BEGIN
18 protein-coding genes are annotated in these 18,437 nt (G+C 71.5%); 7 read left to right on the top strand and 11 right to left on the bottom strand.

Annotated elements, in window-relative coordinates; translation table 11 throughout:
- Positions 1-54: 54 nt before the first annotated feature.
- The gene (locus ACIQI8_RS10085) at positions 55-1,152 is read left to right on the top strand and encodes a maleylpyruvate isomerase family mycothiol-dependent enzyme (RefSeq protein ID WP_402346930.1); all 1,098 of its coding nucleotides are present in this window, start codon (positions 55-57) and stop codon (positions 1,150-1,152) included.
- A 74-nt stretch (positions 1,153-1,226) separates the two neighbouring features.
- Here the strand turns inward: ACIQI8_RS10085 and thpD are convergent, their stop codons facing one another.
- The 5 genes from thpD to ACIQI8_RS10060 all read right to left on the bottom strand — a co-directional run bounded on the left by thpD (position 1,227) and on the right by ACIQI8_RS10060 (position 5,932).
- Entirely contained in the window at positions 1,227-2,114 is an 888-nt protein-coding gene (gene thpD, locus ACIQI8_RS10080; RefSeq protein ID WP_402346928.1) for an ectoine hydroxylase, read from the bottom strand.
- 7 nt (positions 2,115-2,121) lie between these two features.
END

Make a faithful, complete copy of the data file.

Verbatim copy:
18 protein-coding genes are annotated in these 18,437 nt (G+C 71.5%); 7 read left to right on the top strand and 11 right to left on the bottom strand.

Annotated elements, in window-relative coordinates; translation table 11 throughout:
- Positions 1-54: 54 nt before the first annotated feature.
- The gene (locus ACIQI8_RS10085) at positions 55-1,152 is read left to right on the top strand and encodes a maleylpyruvate isomerase family mycothiol-dependent enzyme (RefSeq protein ID WP_402346930.1); all 1,098 of its coding nucleotides are present in this window, start codon (positions 55-57) and stop codon (positions 1,150-1,152) included.
- A 74-nt stretch (positions 1,153-1,226) separates the two neighbouring features.
- Here the strand turns inward: ACIQI8_RS10085 and thpD are convergent, their stop codons facing one another.
- The 5 genes from thpD to ACIQI8_RS10060 all read right to left on the bottom strand — a co-directional run bounded on the left by thpD (position 1,227) and on the right by ACIQI8_RS10060 (position 5,932).
- Entirely contained in the window at positions 1,227-2,114 is an 888-nt protein-coding gene (gene thpD, locus ACIQI8_RS10080; RefSeq protein ID WP_402346928.1) for an ectoine hydroxylase, read from the bottom strand.
- 7 nt (positions 2,115-2,121) lie between these two features.